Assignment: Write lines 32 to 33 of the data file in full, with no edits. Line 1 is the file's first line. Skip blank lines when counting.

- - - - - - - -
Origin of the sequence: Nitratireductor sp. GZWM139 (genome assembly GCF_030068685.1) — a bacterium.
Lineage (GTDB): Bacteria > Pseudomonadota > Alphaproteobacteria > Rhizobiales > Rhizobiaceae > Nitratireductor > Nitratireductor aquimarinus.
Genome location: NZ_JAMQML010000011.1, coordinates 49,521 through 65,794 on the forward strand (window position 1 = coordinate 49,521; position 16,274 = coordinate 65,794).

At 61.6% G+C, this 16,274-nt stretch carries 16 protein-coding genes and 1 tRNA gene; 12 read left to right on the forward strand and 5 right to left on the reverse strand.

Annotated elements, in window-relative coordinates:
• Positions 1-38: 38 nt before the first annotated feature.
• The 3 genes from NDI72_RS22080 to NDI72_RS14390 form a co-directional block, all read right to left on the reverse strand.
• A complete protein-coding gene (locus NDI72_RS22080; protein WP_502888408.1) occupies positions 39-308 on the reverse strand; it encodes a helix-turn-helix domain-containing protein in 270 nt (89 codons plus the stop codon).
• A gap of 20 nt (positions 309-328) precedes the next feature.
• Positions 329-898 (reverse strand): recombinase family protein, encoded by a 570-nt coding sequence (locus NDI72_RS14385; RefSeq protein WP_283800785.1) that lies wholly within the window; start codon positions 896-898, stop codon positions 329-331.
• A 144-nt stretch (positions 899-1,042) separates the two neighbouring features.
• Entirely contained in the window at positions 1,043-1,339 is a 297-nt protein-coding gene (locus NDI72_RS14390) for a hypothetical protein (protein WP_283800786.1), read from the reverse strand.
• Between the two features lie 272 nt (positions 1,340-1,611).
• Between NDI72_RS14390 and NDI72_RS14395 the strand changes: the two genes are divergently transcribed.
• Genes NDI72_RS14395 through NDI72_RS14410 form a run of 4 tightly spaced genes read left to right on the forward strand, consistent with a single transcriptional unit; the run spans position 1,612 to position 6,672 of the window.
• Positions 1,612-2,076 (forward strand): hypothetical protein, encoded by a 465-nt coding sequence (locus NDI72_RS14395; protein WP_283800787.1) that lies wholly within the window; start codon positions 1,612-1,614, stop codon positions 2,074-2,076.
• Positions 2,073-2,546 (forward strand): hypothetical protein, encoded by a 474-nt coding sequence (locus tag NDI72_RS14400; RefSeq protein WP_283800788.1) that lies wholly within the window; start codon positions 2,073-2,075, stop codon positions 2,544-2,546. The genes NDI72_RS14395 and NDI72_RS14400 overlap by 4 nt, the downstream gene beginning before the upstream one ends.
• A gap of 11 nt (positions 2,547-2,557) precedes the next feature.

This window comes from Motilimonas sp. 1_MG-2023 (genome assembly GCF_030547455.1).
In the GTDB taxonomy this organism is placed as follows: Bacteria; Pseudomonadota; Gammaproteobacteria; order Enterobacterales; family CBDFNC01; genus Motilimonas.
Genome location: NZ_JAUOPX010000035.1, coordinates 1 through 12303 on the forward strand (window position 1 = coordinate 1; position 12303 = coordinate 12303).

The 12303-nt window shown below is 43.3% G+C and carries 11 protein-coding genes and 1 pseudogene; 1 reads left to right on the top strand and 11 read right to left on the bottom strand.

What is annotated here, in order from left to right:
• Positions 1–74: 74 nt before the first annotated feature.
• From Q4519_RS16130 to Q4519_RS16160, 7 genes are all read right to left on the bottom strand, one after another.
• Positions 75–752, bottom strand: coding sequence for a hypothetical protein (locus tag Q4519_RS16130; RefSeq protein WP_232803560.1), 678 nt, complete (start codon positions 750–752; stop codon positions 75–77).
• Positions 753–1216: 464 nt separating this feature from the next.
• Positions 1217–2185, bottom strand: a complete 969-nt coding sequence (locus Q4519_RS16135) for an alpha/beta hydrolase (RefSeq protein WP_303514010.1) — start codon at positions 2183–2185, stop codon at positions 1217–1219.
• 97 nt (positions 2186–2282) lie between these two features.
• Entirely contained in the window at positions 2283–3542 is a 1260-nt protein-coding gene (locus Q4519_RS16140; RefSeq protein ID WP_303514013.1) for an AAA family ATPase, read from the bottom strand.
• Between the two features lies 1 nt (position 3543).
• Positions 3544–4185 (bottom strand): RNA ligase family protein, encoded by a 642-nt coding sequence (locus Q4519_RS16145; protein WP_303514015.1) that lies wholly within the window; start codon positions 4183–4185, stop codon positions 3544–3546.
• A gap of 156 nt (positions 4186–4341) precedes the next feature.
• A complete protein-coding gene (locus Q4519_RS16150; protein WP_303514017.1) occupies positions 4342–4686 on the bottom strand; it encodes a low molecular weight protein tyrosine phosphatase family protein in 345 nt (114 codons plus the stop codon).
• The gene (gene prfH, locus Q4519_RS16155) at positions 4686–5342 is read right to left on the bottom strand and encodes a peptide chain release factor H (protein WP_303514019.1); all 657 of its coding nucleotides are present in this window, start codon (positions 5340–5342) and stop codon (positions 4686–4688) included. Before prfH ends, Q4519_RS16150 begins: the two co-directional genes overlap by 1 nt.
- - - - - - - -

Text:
• Positions 3544–4185 (bottom strand): RNA ligase family protein, encoded by a 642-nt coding sequence (locus Q4519_RS16145; protein WP_303514015.1) that lies wholly within the window; start codon positions 4183–4185, stop codon positions 3544–3546.
• A gap of 156 nt (positions 4186–4341) precedes the next feature.